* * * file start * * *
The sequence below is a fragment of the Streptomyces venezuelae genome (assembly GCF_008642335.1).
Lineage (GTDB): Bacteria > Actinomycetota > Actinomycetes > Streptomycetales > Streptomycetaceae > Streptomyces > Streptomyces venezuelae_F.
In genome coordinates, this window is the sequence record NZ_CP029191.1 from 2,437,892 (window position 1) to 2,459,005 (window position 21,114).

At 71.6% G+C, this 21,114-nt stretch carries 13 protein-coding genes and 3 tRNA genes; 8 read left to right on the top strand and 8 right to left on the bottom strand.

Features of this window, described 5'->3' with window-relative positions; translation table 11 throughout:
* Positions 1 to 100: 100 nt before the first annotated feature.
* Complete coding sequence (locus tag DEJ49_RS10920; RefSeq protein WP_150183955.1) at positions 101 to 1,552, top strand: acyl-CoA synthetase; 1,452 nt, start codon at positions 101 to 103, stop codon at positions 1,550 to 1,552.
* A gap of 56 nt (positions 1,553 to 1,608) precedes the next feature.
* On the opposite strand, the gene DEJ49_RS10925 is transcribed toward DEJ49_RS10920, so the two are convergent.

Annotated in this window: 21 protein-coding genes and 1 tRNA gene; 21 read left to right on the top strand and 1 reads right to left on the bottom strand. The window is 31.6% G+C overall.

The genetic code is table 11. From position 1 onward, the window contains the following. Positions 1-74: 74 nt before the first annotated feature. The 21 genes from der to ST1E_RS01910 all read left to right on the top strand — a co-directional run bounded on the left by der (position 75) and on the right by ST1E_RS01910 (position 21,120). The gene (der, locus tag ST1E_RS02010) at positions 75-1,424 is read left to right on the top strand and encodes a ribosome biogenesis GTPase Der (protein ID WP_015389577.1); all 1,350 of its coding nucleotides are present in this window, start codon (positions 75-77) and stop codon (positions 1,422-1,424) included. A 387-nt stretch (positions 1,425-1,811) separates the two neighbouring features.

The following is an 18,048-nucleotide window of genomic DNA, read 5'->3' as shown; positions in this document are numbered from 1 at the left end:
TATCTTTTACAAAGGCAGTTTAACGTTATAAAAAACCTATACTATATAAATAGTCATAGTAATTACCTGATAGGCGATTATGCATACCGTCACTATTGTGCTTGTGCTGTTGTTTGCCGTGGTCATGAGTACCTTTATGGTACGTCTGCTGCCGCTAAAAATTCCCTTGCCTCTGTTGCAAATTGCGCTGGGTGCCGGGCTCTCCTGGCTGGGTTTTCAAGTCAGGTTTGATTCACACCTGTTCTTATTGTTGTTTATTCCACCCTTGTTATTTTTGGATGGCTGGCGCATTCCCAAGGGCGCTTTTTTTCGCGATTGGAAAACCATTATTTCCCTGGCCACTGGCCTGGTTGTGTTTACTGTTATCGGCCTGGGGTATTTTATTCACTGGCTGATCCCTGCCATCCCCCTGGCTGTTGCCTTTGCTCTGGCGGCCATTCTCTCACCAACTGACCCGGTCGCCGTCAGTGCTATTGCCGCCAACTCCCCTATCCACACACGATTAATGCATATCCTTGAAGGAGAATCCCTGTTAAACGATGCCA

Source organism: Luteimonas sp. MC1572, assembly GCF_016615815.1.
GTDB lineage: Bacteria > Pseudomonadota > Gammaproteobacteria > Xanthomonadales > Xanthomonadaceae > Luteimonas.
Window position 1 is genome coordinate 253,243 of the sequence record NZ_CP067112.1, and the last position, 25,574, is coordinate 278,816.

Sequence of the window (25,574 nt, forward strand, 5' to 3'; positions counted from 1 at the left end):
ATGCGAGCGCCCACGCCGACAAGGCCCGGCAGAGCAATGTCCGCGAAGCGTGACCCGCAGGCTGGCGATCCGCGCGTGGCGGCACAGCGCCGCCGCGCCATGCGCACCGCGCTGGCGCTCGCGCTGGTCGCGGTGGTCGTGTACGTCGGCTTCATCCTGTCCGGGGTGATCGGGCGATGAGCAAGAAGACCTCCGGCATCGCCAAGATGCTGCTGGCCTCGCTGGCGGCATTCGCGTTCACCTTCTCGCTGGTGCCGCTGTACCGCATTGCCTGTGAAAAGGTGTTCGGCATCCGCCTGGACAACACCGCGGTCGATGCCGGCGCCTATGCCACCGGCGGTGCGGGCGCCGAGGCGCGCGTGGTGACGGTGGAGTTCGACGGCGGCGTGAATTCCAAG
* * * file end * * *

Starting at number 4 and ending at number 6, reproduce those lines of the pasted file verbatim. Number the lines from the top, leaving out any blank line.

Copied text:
At 71.6% G+C, this 21,114-nt stretch carries 13 protein-coding genes and 3 tRNA genes; 8 read left to right on the top strand and 8 right to left on the bottom strand.

Features of this window, described 5'->3' with window-relative positions; translation table 11 throughout:
* Positions 1 to 100: 100 nt before the first annotated feature.